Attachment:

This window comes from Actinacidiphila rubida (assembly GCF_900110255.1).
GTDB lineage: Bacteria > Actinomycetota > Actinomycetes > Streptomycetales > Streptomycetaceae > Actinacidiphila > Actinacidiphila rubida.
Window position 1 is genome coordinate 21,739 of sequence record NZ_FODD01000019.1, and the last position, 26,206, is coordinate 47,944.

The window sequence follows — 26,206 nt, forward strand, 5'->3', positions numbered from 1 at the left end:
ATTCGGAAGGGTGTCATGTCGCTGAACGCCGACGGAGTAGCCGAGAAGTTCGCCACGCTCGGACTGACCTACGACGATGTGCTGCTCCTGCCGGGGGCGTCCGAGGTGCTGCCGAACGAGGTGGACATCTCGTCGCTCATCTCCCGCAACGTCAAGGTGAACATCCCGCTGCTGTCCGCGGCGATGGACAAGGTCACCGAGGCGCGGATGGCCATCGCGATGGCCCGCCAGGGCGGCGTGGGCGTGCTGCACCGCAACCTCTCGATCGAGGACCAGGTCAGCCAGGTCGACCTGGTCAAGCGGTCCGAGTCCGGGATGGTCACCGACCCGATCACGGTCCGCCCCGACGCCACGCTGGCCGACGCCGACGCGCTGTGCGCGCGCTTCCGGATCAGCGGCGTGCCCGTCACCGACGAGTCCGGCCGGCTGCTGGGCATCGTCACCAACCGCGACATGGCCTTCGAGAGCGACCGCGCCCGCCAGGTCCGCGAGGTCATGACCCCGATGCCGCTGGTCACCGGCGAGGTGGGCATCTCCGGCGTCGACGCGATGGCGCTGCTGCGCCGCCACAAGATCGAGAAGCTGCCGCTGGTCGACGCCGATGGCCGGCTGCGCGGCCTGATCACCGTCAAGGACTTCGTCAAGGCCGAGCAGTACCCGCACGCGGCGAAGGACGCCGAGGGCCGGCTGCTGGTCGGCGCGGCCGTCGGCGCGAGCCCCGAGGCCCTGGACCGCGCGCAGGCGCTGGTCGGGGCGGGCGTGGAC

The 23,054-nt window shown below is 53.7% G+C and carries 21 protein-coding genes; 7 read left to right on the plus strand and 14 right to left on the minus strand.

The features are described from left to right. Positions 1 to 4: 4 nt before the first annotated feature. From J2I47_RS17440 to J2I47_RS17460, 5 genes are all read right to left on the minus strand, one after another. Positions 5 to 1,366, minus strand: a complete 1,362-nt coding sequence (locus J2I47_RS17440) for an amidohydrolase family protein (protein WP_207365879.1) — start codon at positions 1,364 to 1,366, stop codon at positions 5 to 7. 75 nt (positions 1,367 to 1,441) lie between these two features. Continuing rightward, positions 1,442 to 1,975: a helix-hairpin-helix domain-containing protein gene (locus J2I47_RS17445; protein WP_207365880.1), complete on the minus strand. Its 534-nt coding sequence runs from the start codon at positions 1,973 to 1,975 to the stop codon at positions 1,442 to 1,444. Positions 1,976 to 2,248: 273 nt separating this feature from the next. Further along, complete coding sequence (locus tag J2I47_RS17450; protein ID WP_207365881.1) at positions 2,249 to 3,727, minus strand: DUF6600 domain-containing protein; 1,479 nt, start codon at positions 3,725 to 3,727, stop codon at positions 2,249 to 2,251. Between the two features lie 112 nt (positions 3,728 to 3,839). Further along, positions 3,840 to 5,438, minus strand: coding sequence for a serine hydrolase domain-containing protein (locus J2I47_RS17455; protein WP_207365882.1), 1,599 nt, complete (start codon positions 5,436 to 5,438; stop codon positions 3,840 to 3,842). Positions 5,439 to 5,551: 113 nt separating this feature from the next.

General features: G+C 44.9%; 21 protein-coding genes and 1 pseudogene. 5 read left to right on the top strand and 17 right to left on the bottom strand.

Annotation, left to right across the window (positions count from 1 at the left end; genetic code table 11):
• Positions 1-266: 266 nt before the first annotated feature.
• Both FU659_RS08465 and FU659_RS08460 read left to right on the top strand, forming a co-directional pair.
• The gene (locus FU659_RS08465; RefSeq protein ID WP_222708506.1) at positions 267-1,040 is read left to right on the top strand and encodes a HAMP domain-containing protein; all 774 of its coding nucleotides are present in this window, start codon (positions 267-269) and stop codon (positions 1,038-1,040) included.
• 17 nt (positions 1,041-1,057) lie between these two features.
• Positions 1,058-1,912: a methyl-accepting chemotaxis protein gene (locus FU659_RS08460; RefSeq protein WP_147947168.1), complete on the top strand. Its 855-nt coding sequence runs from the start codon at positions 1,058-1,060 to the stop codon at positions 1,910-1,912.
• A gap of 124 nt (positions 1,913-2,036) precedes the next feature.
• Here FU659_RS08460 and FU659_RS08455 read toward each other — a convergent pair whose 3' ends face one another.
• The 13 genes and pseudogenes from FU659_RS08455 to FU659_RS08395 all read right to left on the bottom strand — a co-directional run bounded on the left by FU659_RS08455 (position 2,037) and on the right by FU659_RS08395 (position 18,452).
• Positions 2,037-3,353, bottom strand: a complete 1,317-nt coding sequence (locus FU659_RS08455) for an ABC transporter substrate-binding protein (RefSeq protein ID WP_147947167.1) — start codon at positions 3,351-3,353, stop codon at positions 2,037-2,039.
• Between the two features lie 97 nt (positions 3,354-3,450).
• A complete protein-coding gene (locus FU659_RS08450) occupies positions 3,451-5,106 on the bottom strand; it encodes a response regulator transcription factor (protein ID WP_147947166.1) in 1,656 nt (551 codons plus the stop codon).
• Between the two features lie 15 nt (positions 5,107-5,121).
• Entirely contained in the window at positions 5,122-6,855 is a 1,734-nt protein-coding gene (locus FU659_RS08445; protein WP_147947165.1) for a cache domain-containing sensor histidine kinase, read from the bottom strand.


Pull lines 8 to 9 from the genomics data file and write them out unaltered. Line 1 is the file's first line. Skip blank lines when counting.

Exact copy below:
General features: G+C 44.9%; 21 protein-coding genes and 1 pseudogene. 5 read left to right on the top strand and 17 right to left on the bottom strand.

Annotation, left to right across the window (positions count from 1 at the left end; genetic code table 11):